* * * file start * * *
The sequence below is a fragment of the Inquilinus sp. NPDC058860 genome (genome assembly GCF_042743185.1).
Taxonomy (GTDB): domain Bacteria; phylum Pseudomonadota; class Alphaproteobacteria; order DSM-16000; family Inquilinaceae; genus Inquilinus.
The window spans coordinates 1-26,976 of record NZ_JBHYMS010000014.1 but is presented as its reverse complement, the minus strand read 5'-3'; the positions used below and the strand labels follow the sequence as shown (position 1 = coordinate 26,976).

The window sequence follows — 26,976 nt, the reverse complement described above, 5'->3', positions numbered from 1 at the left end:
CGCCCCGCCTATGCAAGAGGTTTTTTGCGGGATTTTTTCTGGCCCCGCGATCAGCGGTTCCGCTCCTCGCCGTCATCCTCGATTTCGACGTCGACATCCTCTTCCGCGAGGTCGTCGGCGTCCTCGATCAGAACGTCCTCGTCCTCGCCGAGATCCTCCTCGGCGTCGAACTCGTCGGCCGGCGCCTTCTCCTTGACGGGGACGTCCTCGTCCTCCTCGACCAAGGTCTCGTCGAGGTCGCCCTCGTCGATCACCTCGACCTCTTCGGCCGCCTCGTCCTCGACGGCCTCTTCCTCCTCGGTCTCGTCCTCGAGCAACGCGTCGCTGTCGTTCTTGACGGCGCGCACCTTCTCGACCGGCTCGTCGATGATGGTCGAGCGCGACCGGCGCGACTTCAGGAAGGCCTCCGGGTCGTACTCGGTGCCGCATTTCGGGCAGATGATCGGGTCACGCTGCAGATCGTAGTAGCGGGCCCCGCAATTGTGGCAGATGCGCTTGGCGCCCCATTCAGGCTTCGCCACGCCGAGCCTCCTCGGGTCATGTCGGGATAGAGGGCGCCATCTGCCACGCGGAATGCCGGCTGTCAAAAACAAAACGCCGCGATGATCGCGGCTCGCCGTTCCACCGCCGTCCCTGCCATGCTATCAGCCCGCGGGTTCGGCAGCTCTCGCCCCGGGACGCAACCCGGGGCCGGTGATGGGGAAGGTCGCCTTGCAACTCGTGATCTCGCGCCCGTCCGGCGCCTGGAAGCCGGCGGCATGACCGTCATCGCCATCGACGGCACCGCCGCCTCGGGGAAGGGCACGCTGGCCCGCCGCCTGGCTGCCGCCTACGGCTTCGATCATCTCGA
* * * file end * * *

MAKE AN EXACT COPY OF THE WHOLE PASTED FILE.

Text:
The sequence below is a fragment of the Inquilinus sp. NPDC058860 genome (genome assembly GCF_042743185.1).
Taxonomy (GTDB): domain Bacteria; phylum Pseudomonadota; class Alphaproteobacteria; order DSM-16000; family Inquilinaceae; genus Inquilinus.
The window spans coordinates 1-26,976 of record NZ_JBHYMS010000014.1 but is presented as its reverse complement, the minus strand read 5'-3'; the positions used below and the strand labels follow the sequence as shown (position 1 = coordinate 26,976).

The window sequence follows — 26,976 nt, the reverse complement described above, 5'->3', positions numbered from 1 at the left end:
CGCCCCGCCTATGCAAGAGGTTTTTTGCGGGATTTTTTCTGGCCCCGCGATCAGCGGTTCCGCTCCTCGCCGTCATCCTCGATTTCGACGTCGACATCCTCTTCCGCGAGGTCGTCGGCGTCCTCGATCAGAACGTCCTCGTCCTCGCCGAGATCCTCCTCGGCGTCGAACTCGTCGGCCGGCGCCTTCTCCTTGACGGGGACGTCCTCGTCCTCCTCGACCAAGGTCTCGTCGAGGTCGCCCTCGTCGATCACCTCGACCTCTTCGGCCGCCTCGTCCTCGACGGCCTCTTCCTCCTCGGTCTCGTCCTCGAGCAACGCGTCGCTGTCGTTCTTGACGGCGCGCACCTTCTCGACCGGCTCGTCGATGATGGTCGAGCGCGACCGGCGCGACTTCAGGAAGGCCTCCGGGTCGTACTCGGTGCCGCATTTCGGGCAGATGATCGGGTCACGCTGCAGATCGTAGTAGCGGGCCCCGCAATTGTGGCAGATGCGCTTGGCGCCCCATTCAGGCTTCGCCACGCCGAGCCTCCTCGGGTCATGTCGGGATAGAGGGCGCCATCTGCCACGCGGAATGCCGGCTGTCAAAAACAAAACGCCGCGATGATCGCGGCTCGCCGTTCCACCGCCGTCCCTGCCATGCTATCAGCCCGCGGGTTCGGCAGCTCTCGCCCCGGGACGCAACCCGGGGCCGGTGATGGGGAAGGTCGCCTTGCAACTCGTGATCTCGCGCCCGTCCGGCGCCTGGAAGCCGGCGGCATGACCGTCATCGCCATCGACGGCACCGCCGCCTCGGGGAAGGGCACGCTGGCCCGCCGCCTGGCTGCCGCCTACGGCTTCGATCATCTCGA